How the Self-Employed Can Save for Retirement

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How the Self-Employed Can Save for Retirement

A SEP is easiest to set up, but a solo 401(k) might let you set aside more money.

I earned some money on freelance writing projects this year. Can I use that money to set up a retirement savings plan?

QUIZ: Are You Saving Enough for Retirement?

Yes. You have several retirement-savings options if you’re self-employed or have freelance income on the side. The two best choices are a Simplified Employee Pension (SEP) and a solo 401(k). Contributions to either type of account are tax-deductible and grow tax-deferred for retirement.

The easiest to set up is the SEP, which works a lot like an IRA and is available through most brokerage firms, mutual fund companies and banks. You can usually invest in any mutual funds, stocks, bonds or other investments available in the firm’s IRAs. You can contribute up to 20% of your net self-employment income (which is your business income minus half of your self-employment tax), up to a maximum of $50,000 in 2012.

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But you may be able to contribute more money to a solo 401(k) because you fund a solo 401(k) as both an employee and an employer. You can contribute up to $17,000 plus up to 20% of your net self-employment income, up to a maximum contribution of $50,000 in 2012. (Your total contributions cannot exceed your self-employment income for the year.) And if you are 50 or older by the end of the year, you can make catch-up contributions to a solo 401(k) -- but not to a SEP -- of up to $5,500, for a maximum contribution of $55,500 in 2012.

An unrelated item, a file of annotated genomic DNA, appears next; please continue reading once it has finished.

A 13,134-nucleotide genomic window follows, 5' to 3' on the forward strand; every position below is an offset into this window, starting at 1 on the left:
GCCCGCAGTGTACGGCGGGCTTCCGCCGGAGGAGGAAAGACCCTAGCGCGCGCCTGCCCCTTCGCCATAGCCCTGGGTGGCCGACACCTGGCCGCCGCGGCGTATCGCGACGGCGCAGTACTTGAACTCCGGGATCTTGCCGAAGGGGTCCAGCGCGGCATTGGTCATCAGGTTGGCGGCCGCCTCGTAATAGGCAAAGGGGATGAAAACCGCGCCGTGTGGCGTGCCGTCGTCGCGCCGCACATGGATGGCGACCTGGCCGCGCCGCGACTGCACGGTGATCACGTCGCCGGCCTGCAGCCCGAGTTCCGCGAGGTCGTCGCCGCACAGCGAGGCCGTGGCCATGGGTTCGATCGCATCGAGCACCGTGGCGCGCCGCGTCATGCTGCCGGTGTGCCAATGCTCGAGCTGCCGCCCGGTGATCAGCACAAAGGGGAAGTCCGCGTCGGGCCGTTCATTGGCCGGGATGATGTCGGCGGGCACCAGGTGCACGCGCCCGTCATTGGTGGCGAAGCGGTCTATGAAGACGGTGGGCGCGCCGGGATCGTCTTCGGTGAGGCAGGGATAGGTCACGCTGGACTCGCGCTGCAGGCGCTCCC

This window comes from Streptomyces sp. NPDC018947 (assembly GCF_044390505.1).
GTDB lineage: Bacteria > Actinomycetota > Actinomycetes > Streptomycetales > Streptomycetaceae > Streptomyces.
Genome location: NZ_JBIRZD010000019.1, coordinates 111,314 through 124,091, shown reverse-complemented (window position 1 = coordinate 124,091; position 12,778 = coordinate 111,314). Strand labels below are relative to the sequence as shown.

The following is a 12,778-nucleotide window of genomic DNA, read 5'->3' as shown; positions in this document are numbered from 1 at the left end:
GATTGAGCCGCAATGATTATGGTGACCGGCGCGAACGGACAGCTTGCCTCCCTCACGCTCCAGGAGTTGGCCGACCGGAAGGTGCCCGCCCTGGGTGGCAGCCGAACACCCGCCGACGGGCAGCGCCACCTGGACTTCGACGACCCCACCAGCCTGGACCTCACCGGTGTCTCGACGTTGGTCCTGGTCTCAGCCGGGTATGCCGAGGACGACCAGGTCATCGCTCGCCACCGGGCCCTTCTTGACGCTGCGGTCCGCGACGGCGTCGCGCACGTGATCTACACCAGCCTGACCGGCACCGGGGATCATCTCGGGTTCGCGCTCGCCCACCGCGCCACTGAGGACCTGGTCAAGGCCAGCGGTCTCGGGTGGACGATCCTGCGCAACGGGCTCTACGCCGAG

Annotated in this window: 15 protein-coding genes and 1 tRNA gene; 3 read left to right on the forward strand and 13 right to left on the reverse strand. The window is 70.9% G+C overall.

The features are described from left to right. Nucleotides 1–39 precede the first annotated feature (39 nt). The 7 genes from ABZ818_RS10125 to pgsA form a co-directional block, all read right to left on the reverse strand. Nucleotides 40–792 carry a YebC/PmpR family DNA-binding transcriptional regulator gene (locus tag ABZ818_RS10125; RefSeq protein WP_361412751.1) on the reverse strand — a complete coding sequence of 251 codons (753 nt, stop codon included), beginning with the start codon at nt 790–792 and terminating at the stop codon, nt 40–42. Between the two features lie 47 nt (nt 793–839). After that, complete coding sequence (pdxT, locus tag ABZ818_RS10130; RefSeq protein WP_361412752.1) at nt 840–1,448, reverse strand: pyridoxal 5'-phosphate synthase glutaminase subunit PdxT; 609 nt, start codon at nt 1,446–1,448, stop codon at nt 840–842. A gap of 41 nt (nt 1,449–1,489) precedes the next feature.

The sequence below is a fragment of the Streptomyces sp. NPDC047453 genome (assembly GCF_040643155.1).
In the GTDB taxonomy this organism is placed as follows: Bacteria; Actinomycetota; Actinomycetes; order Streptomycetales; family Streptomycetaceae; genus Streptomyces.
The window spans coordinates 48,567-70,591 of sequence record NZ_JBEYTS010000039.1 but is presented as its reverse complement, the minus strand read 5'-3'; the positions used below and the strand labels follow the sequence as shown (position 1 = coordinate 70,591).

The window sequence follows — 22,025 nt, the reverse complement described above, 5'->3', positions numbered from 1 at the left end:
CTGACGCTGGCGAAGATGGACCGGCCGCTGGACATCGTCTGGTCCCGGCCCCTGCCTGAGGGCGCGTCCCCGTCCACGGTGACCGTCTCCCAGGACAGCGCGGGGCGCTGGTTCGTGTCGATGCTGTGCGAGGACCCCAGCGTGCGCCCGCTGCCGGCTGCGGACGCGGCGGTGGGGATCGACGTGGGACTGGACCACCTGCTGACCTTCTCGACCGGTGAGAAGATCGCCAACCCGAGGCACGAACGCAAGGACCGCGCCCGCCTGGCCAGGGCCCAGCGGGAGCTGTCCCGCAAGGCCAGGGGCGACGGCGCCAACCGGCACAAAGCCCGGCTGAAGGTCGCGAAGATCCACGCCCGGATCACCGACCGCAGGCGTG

The solo 401(k) can be a particularly good option if you have just a little freelance income for the year. If you earned $17,000 of net self-employment income from a sideline job, for example, you could contribute the full $17,000 to a solo 401(k). In contrast, you could only contribute $3,400 to a SEP (20% of your net self-employment income).

You do need to be careful with solo 401(k) limits if you have a 401(k) through an employer and also have some freelance earnings. In that case, your total employee deferrals to your employer plan and your solo 401(k) are limited to the $17,000 for the year. But you can still contribute up to 20% of your net self-employment income to a solo 401(k), as long as the total amount of your solo 401(k) contributions doesn’t exceed your total self-employment earnings for the year.

More firms offer SEPs than offer solo 401(k)s. You can get a list of solo 401(k) administrators and other information at Fidelity’s Self-Employed 401(k) plan charges no setup or annual account fees, sets no minimum-investment requirement, and lets you invest in Fidelity and non-Fidelity mutual funds, as well as stocks, bonds and other investments available to Fidelity’s brokerage customers. Charles Schwab’s Individual 401(k) also has no set-up or maintenance fees and does not require a minimum initial investment. Its solo 401(k) provides almost all of the same investment choices as are available to regular brokerage accounts.

The deadline for opening a solo 401(k) is earlier than it is for SEPs. You must open a solo 401(k) by December 31 to qualify to make 2012 contributions, even though you have until April 15, 2013, to contribute the money. The deadline to open and fund a SEP for 2012 is April 15, 2013.

For more information about choosing a self-employed retirement plan, see Build a Nest Egg When You Work For Yourself.

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